My mother wants a phone. “If I only had a communication device,” she laments. It’s become her daily mantra.
She misses grasping the receiver, hearing a familiar voice on the other end. For years, the landline was her lifeline. It kept her company when she stopped driving. It reassured her I was alive. She rehearsed conversations, cleverly scripted to prove she was normal while Alzheimer’s stripped away her identity.
She struggles to come up with the word, but she remembers the comfort a phone represents. Besides church, it’s the only thing I wish she’d forget.
I hate phones. Robocalls aside, I prefer my conversations face-to-face. Even though I visit her every day, she forgets. My efforts to refocus have failed; I finally caved.
And so, the dementia-friendly phone patiently waits, ready to unleash fear-laden midnight calls upon a sleeping daughter.
My mother has a boyfriend and they’re inseparable.
It happened when I left for ten days on an out-of-town petsitting job— the longest I’d been away since she’s been in her memory care home. When I returned, there they were, sitting together on the patio love seat.
She’s giddy, obsessed. “Am I wearing enough lipstick? How’s my hair?” she asks, when he knocks on her door. As I let him in, I’m struck by another Freaky Friday reverse parenting moment. Did she feel the same apprehension when I went to the freshman dance with my first boyfriend? When a college boy took me to a concert?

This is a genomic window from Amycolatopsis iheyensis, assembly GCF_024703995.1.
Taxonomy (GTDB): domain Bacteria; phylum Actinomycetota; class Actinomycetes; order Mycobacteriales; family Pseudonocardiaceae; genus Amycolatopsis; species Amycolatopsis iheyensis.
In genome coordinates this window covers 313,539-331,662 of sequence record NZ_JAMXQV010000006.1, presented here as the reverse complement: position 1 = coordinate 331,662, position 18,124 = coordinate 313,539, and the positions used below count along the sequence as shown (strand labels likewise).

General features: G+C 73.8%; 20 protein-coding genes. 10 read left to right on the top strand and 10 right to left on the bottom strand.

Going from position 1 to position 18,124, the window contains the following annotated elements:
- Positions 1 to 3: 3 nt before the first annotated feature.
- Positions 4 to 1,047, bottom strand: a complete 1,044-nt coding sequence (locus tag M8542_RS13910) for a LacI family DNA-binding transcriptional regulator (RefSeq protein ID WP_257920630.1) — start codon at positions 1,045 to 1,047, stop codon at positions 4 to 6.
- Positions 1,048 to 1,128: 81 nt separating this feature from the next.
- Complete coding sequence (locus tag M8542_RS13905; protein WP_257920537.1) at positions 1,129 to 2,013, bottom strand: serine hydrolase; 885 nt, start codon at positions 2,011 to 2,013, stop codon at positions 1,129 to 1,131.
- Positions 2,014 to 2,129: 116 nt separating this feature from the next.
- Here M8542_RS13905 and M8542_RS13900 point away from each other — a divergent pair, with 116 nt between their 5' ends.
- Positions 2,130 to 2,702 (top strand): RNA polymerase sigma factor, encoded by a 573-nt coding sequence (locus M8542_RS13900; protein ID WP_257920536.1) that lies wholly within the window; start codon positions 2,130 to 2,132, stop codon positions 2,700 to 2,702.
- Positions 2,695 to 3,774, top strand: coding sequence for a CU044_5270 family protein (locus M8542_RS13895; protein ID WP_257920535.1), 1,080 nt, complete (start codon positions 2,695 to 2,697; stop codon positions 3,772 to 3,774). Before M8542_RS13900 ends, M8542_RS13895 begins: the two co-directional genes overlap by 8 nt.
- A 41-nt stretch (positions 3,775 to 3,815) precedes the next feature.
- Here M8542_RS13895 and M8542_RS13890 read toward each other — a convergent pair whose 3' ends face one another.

“They’re definitely an item,” says my favorite staff housekeeper. When I ask if she’s ever walked in on a romantic moment between residents, she grins. “At one assisted living place. . . ” She half-kneels, pointing to her mouth.
How could I not laugh?
It’s the first summer in years we won’t be at camp, and I have to wonder: Is it really summer without camp?
In Maine, we say we’re going “upta camp”—what flatlanders would call a lake house, cabin or cottage.
Enjoyed by family for four generations, camp is my rock. The place where I embrace the extended step-family who grounded me so many years ago, offering a semi-normal life with a brother, grandparents, aunts, nieces, another mother.
Camp is sunrise on the deck with my brother; tubing behind the jetski; chocolate donuts and Orange Crush; kayaking at sunset. Camp is where I snuck out as a teen to meet the boys. And it’s where I unwittingly began writing morning pages two years ago.
At camp, we undock our worries and let them drift away.
Camp is a state of mind.